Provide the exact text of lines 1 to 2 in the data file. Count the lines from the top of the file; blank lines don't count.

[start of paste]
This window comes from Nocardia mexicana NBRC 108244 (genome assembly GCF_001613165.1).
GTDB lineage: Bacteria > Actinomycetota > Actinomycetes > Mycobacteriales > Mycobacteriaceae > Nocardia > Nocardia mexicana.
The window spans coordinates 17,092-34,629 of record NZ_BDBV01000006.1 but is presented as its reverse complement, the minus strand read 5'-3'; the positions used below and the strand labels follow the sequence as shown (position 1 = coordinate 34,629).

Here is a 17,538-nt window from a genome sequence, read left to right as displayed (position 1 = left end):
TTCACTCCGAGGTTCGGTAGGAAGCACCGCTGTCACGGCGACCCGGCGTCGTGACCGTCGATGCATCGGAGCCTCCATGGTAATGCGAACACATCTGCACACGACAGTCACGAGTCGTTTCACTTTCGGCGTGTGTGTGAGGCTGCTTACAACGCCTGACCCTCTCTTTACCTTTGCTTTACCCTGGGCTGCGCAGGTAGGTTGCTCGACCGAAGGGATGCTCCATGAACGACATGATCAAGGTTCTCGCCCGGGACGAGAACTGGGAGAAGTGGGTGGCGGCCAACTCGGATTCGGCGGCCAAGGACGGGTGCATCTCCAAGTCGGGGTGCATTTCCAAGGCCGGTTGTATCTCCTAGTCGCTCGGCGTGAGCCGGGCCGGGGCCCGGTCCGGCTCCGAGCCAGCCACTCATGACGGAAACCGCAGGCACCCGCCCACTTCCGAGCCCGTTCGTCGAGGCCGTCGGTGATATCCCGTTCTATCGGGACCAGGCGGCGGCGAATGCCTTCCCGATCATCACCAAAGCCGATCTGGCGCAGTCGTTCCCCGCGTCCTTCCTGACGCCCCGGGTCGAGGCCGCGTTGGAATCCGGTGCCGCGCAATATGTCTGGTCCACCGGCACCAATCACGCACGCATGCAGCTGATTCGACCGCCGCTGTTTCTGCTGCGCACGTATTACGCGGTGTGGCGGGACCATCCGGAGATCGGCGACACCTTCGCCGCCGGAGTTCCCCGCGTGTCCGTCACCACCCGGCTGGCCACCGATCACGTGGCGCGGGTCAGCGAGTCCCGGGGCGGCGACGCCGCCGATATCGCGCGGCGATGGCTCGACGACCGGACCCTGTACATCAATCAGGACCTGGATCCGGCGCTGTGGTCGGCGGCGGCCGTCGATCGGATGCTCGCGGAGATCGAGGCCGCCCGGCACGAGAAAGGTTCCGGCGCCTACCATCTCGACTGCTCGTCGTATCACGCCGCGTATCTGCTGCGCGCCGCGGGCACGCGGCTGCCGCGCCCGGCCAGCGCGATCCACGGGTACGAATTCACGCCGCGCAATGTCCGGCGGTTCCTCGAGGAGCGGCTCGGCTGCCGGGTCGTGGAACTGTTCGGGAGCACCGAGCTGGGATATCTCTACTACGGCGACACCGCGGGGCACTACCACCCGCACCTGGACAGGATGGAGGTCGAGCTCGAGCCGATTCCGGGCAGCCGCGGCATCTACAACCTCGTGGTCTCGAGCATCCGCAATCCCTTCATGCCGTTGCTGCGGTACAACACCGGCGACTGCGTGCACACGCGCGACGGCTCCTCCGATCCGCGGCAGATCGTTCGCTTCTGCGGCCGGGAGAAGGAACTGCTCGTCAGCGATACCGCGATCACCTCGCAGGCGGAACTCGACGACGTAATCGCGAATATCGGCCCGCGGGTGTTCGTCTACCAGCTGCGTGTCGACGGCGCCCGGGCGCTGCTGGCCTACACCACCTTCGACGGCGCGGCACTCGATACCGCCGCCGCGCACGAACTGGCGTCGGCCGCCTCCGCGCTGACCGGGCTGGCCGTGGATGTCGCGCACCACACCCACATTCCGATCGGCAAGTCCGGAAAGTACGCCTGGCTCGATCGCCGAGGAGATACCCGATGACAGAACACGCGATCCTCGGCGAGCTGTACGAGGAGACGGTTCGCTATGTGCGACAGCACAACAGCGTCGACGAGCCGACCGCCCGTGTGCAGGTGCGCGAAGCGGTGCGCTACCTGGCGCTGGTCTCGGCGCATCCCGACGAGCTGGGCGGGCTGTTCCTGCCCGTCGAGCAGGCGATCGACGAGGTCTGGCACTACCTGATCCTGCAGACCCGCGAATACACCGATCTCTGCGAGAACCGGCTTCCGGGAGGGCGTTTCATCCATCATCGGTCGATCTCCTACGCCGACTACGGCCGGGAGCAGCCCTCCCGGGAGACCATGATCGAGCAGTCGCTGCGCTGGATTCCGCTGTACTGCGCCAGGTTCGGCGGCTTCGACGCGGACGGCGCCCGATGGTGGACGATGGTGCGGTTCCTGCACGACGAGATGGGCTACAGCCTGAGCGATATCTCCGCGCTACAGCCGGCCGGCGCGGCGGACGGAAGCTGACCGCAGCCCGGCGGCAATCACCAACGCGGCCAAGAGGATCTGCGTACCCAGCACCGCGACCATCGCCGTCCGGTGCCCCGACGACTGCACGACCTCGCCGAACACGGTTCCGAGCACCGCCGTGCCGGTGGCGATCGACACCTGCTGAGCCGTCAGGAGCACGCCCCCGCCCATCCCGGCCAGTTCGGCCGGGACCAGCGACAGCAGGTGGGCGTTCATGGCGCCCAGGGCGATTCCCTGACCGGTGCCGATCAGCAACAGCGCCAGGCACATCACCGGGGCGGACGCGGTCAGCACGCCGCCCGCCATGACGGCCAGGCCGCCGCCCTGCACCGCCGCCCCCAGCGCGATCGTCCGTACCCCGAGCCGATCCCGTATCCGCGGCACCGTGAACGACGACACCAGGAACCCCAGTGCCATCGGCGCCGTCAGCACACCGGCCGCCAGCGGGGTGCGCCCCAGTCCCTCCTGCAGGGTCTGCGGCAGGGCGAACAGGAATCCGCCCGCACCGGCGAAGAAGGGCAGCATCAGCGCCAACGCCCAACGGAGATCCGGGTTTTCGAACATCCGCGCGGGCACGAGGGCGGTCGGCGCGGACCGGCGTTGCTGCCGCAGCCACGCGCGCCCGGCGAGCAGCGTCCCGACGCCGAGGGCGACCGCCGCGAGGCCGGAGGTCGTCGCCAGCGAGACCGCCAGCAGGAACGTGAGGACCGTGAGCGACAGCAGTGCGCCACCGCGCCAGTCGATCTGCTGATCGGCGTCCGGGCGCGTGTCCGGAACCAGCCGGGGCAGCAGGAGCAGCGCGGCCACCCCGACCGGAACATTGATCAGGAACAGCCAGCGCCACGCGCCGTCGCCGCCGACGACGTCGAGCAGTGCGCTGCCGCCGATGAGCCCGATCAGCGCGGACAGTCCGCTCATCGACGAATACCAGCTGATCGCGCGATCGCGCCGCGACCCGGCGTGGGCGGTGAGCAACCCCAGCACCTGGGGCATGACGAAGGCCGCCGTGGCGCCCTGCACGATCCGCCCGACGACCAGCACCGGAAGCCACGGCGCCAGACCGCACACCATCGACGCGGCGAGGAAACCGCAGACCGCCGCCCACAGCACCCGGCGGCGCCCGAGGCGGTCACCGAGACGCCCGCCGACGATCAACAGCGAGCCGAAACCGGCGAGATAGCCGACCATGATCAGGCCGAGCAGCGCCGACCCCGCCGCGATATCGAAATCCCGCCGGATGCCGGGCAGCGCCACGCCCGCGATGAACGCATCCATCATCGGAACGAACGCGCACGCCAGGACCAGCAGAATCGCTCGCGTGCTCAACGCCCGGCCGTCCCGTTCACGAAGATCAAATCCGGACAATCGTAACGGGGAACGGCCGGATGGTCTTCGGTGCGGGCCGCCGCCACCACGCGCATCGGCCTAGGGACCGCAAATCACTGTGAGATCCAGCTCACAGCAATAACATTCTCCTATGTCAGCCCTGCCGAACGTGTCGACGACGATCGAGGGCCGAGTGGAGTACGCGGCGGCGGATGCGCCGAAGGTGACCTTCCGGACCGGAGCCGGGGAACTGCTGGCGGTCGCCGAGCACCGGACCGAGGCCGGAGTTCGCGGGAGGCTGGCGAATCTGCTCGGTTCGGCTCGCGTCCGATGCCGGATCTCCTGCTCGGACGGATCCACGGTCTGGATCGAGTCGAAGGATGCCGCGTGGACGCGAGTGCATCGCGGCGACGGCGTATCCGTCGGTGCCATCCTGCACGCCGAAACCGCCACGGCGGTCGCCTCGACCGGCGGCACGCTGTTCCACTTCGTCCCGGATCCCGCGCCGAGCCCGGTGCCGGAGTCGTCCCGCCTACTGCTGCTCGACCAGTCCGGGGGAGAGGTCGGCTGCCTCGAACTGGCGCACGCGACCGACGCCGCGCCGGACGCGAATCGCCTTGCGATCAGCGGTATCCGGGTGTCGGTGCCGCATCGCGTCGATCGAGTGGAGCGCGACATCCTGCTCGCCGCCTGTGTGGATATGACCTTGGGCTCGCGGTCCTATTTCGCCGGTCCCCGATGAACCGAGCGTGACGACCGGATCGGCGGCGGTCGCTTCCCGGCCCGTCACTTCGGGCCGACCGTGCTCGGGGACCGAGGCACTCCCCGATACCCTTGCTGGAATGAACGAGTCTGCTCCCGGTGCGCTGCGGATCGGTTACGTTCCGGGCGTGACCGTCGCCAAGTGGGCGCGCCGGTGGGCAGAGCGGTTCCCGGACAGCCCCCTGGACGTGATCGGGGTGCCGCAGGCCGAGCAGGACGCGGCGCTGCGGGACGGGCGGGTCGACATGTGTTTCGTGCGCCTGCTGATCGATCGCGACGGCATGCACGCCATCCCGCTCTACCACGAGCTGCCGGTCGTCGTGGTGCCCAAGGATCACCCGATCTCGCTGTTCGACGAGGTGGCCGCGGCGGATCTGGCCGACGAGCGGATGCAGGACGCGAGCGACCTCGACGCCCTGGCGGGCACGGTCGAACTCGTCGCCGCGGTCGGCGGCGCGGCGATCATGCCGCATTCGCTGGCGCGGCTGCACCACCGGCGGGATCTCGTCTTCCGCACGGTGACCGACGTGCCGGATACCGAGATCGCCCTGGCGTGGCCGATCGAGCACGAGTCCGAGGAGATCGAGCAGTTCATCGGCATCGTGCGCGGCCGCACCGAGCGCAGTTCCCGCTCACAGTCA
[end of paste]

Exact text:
This window comes from Nocardia mexicana NBRC 108244 (genome assembly GCF_001613165.1).
GTDB lineage: Bacteria > Actinomycetota > Actinomycetes > Mycobacteriales > Mycobacteriaceae > Nocardia > Nocardia mexicana.